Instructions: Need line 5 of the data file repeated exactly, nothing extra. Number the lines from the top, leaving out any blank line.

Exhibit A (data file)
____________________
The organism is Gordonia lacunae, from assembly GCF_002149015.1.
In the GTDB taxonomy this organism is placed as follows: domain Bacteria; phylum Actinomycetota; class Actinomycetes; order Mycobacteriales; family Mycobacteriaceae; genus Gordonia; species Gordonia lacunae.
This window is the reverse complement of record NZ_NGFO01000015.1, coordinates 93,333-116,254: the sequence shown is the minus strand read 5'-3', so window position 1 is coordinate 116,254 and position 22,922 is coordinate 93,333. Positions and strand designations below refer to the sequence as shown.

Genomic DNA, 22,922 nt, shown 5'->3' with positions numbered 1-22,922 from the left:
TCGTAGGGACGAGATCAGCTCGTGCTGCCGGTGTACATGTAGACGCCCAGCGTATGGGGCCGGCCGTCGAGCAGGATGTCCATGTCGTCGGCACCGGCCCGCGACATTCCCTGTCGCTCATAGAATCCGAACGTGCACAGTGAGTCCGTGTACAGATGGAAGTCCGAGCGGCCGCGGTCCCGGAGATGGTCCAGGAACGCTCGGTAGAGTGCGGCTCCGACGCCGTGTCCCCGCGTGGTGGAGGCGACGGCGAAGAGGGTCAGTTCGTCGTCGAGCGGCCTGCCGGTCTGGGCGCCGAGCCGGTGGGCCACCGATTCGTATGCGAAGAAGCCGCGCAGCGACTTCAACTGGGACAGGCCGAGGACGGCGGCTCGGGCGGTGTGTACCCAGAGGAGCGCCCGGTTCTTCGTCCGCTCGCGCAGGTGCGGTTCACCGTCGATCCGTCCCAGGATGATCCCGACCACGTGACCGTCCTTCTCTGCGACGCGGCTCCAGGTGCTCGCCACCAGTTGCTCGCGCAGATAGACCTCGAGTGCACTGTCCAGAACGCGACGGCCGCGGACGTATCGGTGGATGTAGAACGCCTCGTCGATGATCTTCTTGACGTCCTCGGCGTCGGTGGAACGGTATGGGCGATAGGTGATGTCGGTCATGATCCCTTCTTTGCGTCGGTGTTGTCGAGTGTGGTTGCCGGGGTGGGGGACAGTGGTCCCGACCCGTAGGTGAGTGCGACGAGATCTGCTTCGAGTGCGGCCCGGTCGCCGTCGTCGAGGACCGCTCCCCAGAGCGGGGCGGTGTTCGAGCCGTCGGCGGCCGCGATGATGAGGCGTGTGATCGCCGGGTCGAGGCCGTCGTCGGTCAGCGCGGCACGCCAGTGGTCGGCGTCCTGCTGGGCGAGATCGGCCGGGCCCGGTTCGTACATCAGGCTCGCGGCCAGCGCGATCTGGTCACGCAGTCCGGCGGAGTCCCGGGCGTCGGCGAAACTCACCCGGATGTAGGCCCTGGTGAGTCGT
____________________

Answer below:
TCGTAGGGACGAGATCAGCTCGTGCTGCCGGTGTACATGTAGACGCCCAGCGTATGGGGCCGGCCGTCGAGCAGGATGTCCATGTCGTCGGCACCGGCCCGCGACATTCCCTGTCGCTCATAGAATCCGAACGTGCACAGTGAGTCCGTGTACAGATGGAAGTCCGAGCGGCCGCGGTCCCGGAGATGGTCCAGGAACGCTCGGTAGAGTGCGGCTCCGACGCCGTGTCCCCGCGTGGTGGAGGCGACGGCGAAGAGGGTCAGTTCGTCGTCGAGCGGCCTGCCGGTCTGGGCGCCGAGCCGGTGGGCCACCGATTCGTATGCGAAGAAGCCGCGCAGCGACTTCAACTGGGACAGGCCGAGGACGGCGGCTCGGGCGGTGTGTACCCAGAGGAGCGCCCGGTTCTTCGTCCGCTCGCGCAGGTGCGGTTCACCGTCGATCCGTCCCAGGATGATCCCGACCACGTGACCGTCCTTCTCTGCGACGCGGCTCCAGGTGCTCGCCACCAGTTGCTCGCGCAGATAGACCTCGAGTGCACTGTCCAGAACGCGACGGCCGCGGACGTATCGGTGGATGTAGAACGCCTCGTCGATGATCTTCTTGACGTCCTCGGCGTCGGTGGAACGGTATGGGCGATAGGTGATGTCGGTCATGATCCCTTCTTTGCGTCGGTGTTGTCGAGTGTGGTTGCCGGGGTGGGGGACAGTGGTCCCGACCCGTAGGTGAGTGCGACGAGATCTGCTTCGAGTGCGGCCCGGTCGCCGTCGTCGAGGACCGCTCCCCAGAGCGGGGCGGTGTTCGAGCCGTCGGCGGCCGCGATGATGAGGCGTGTGATCGCCGGGTCGAGGCCGTCGTCGGTCAGCGCGGCACGCCAGTGGTCGGCGTCCTGCTGGGCGAGATCGGCCGGGCCCGGTTCGTACATCAGGCTCGCGGCCAGCGCGATCTGGTCACGCAGTCCGGCGGAGTCCCGGGCGTCGGCGAAACTCACCCGGATGTAGGCCCTGGTGAGTCGT